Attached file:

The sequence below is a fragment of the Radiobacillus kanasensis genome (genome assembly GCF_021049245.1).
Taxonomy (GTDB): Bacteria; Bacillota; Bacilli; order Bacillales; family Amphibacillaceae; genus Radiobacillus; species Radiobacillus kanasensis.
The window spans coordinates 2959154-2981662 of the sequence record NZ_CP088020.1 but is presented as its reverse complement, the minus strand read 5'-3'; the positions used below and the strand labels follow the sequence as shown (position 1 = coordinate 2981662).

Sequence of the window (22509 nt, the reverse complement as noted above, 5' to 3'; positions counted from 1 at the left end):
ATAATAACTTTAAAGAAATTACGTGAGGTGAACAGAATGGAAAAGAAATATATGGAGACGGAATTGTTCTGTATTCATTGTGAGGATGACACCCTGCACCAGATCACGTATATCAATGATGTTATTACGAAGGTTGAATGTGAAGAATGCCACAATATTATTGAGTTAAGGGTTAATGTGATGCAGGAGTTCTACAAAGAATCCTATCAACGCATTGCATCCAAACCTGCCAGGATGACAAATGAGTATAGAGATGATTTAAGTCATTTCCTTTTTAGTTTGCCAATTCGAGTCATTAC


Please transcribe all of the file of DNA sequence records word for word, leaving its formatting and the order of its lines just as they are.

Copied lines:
The sequence below is a fragment of the Radiobacillus kanasensis genome (genome assembly GCF_021049245.1).
Taxonomy (GTDB): Bacteria; Bacillota; Bacilli; order Bacillales; family Amphibacillaceae; genus Radiobacillus; species Radiobacillus kanasensis.
The window spans coordinates 2959154-2981662 of the sequence record NZ_CP088020.1 but is presented as its reverse complement, the minus strand read 5'-3'; the positions used below and the strand labels follow the sequence as shown (position 1 = coordinate 2981662).

Sequence of the window (22509 nt, the reverse complement as noted above, 5' to 3'; positions counted from 1 at the left end):
ATAATAACTTTAAAGAAATTACGTGAGGTGAACAGAATGGAAAAGAAATATATGGAGACGGAATTGTTCTGTATTCATTGTGAGGATGACACCCTGCACCAGATCACGTATATCAATGATGTTATTACGAAGGTTGAATGTGAAGAATGCCACAATATTATTGAGTTAAGGGTTAATGTGATGCAGGAGTTCTACAAAGAATCCTATCAACGCATTGCATCCAAACCTGCCAGGATGACAAATGAGTATAGAGATGATTTAAGTCATTTCCTTTTTAGTTTGCCAATTCGAGTCATTAC